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Airbus Safran Launchers and Arianespace offer chance to attend Ariane 5 launch

Posted 6 months ago by David Eicher
Airbus Safran Launchers and Arianespace have teamed up to promote their Ariane 6 launcher that is debuting in 2020 and its benefits to the general public.   To kick off the campaign, the two are promoting an Instagram contest and the lucky winner will get the opportunity to go to an Ariane 5 launch in 2017 at the European space port in Kourou, French Guiana with flight and accommodations included. Participants are asked to post an image of what Ariane 6 means to them. This could be anyt...
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Telescopic Time Machine: The 50 Year Legacy of the Orbiting Astronomical Observatories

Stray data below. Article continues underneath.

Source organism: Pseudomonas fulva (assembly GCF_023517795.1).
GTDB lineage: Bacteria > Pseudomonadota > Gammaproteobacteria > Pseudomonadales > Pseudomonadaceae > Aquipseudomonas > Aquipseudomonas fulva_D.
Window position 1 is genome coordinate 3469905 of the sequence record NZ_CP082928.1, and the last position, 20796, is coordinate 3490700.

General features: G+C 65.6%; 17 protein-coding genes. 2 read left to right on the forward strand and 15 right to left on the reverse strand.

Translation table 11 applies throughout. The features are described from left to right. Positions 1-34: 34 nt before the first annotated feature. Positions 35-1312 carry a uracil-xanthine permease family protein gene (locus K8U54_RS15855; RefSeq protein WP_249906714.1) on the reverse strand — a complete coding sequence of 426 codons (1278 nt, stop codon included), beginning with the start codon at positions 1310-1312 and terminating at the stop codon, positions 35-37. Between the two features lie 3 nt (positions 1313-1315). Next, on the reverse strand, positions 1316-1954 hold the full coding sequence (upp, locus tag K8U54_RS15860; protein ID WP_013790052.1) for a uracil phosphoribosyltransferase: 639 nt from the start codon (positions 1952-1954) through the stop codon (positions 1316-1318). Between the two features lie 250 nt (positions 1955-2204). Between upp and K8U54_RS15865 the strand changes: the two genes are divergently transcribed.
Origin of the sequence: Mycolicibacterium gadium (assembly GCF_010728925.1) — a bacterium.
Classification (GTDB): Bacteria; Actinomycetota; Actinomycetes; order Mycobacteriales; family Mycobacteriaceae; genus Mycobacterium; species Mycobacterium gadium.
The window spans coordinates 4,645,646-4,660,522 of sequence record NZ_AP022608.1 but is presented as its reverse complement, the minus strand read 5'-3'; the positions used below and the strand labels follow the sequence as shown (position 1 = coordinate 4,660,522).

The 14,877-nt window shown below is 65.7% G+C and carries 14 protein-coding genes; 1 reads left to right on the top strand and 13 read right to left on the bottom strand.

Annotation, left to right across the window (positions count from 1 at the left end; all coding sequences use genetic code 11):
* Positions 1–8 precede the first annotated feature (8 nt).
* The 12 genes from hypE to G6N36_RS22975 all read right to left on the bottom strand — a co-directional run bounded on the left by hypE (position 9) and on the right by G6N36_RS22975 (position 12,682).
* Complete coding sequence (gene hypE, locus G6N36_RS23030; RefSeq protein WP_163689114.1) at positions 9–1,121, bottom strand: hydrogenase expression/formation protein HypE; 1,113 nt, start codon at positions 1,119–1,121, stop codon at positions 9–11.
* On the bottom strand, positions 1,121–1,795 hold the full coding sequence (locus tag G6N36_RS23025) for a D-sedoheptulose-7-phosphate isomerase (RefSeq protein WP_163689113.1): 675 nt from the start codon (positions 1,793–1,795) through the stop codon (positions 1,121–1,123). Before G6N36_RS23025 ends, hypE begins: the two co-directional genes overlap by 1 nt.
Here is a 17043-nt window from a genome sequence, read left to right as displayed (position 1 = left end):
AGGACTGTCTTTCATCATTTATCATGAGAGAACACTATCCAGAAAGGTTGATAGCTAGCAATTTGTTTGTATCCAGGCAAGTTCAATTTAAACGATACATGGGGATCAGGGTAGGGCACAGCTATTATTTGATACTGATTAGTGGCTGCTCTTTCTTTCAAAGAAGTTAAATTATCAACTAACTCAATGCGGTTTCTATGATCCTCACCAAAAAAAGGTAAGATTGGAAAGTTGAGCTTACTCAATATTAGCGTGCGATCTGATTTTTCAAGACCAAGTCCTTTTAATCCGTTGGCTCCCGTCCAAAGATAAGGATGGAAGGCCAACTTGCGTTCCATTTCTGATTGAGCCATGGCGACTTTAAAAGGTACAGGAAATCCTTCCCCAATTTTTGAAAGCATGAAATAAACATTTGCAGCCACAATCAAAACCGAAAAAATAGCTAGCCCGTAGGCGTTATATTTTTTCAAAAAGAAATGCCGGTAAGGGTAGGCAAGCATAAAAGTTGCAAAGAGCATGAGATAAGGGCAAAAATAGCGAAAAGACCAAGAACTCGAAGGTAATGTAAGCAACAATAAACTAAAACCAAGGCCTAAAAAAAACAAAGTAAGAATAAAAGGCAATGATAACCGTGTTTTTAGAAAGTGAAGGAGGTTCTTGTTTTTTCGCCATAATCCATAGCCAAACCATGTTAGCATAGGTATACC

Posted 6 months ago by David Eicher
A guest blog by Benjamin Palmer. What makes an astrophysical event timeless? Time itself. A concept ideally illustrated by the atmosphere at Cape Canaveral on April 8, 1966. Immortality was absent from Launch Complex 12 when an Atlas-Agena D roared to life. Tracing a brilliant arc through the Floridian sky, the fiery parabola soared to its apex, vaulting hopes, dreams, and a 3,800lb octahedron into Earth’s exosphere. Its unassuming name veiled a revolutionary purpose. The Orbiting Astro...
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A review of Inside PixInsight by Warren Keller

Posted 6 months ago by Michael Bakich